Alexander Hurst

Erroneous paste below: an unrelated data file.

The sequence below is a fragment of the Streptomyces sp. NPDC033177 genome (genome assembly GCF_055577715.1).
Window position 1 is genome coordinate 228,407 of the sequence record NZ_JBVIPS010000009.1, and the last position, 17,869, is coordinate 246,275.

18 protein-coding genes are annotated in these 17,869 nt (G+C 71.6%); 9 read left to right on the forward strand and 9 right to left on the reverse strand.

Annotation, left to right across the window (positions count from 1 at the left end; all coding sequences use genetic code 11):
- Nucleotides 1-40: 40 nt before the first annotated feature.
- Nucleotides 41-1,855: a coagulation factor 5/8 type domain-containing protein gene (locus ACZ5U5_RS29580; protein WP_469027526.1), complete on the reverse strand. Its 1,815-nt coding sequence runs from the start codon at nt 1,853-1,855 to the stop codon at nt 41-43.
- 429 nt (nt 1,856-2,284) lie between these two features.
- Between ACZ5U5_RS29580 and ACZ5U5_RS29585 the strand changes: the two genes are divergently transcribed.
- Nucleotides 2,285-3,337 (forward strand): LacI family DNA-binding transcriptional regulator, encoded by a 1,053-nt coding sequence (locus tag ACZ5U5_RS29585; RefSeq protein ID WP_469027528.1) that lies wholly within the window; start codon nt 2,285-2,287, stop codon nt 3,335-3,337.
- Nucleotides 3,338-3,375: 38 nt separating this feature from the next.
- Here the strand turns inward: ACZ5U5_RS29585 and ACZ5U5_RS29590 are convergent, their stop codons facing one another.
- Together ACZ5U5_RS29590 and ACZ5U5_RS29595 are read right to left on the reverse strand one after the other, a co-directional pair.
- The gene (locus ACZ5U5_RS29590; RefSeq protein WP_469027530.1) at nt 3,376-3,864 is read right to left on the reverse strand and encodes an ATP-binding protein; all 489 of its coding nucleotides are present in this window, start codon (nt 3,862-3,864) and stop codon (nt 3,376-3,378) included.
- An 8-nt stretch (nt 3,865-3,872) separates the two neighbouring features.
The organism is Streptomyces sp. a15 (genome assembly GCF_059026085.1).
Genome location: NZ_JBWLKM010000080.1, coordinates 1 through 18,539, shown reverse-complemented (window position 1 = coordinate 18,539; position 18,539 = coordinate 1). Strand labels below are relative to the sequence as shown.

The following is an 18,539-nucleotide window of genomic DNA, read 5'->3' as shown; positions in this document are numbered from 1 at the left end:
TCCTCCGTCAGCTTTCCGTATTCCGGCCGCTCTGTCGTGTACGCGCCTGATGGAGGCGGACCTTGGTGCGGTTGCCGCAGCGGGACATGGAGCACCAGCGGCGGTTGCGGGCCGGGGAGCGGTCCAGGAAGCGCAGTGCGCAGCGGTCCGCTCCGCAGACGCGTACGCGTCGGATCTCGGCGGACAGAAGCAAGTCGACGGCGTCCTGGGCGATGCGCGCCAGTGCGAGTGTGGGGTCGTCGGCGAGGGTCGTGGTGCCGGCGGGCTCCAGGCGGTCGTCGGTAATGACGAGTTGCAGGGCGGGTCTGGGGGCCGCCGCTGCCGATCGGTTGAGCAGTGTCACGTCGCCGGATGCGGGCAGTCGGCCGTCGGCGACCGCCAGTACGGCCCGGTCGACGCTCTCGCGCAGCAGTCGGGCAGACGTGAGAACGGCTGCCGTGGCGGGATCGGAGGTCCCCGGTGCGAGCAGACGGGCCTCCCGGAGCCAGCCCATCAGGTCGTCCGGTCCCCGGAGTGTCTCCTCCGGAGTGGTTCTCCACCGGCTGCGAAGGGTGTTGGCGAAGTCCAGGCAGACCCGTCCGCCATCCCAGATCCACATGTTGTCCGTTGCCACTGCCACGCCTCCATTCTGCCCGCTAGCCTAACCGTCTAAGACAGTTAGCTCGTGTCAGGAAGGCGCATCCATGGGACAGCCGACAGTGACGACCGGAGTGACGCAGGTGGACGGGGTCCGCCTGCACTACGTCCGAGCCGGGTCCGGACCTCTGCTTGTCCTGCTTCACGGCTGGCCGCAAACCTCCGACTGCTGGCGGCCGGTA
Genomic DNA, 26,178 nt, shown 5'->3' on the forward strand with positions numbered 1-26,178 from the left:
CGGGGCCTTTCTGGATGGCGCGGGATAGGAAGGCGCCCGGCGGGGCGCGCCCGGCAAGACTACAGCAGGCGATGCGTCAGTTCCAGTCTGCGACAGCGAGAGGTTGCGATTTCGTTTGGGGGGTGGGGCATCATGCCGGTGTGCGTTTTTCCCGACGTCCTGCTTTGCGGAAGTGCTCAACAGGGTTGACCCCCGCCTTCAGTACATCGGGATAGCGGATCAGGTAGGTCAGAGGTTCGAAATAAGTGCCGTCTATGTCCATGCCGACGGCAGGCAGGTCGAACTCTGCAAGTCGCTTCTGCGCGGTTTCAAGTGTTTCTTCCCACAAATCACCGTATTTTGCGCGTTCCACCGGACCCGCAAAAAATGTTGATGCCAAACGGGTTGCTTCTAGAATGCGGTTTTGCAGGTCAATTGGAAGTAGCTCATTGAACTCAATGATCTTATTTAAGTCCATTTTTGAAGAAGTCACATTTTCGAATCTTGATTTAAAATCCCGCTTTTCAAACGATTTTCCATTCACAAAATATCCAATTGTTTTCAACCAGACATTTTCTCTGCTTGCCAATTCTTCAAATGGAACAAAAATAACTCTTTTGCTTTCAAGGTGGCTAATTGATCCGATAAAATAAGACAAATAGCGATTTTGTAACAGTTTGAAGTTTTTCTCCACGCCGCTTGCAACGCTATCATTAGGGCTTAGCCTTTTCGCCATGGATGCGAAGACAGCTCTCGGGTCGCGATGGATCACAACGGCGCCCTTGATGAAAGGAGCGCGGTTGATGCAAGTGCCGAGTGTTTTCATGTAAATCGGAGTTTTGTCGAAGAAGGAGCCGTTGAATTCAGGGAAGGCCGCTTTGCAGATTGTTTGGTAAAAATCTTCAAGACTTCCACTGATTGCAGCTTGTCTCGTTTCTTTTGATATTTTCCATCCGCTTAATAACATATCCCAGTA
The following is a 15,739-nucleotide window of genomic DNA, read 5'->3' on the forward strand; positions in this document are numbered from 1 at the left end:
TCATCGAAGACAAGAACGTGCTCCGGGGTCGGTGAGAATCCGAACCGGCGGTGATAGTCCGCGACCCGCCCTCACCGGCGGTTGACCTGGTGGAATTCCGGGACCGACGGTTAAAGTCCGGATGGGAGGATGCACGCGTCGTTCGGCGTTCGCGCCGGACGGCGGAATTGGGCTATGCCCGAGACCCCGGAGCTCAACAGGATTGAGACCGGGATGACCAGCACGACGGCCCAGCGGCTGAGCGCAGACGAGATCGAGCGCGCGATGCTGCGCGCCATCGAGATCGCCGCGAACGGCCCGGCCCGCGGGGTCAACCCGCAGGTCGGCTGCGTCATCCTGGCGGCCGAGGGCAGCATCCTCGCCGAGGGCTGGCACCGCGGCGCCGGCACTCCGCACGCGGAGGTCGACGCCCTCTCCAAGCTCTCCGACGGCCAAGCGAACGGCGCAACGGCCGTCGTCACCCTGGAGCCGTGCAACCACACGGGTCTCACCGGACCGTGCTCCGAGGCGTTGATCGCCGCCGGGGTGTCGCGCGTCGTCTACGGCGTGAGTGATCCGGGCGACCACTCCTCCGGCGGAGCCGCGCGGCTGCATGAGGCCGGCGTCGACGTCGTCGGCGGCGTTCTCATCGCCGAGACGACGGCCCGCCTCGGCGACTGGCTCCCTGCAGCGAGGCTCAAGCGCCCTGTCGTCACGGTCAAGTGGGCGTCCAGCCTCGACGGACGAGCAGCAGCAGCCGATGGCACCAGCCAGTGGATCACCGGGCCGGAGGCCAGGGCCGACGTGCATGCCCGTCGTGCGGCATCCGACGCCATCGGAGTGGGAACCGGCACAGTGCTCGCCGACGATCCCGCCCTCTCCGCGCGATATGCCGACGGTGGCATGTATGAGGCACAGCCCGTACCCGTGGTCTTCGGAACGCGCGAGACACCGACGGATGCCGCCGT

This Summary examines how this inconsistency of law came to be, the public policy arguments for and against protecting spouses from being required to sign guaranties, and the potential actions which could be taken to resolve the issue. First, this Summary will examine the legal background of the ECOA and Reg. B as well as the paradigm that developed under the assumption that Reg. B was valid law. The Summary will then turn to the recent diverging cases dealing with the regulation’s validity in chronological order, starting with the federal cases that called the law’s validity into question, then moving to the Missouri state appellate court case that declined to adhere to this holding, and finally ending with the remaining Missouri federal court cases that have since recognized the disagreement and followed the federal precedent. Lastly, this Summary will analyze whether the bar on spousal guaranties is sound policy and will ultimately address the larger issues that have allowed this quagmire to develop, thereby invoking questions of statutory construction, spousal property law, and the nexus of federal and state courts.

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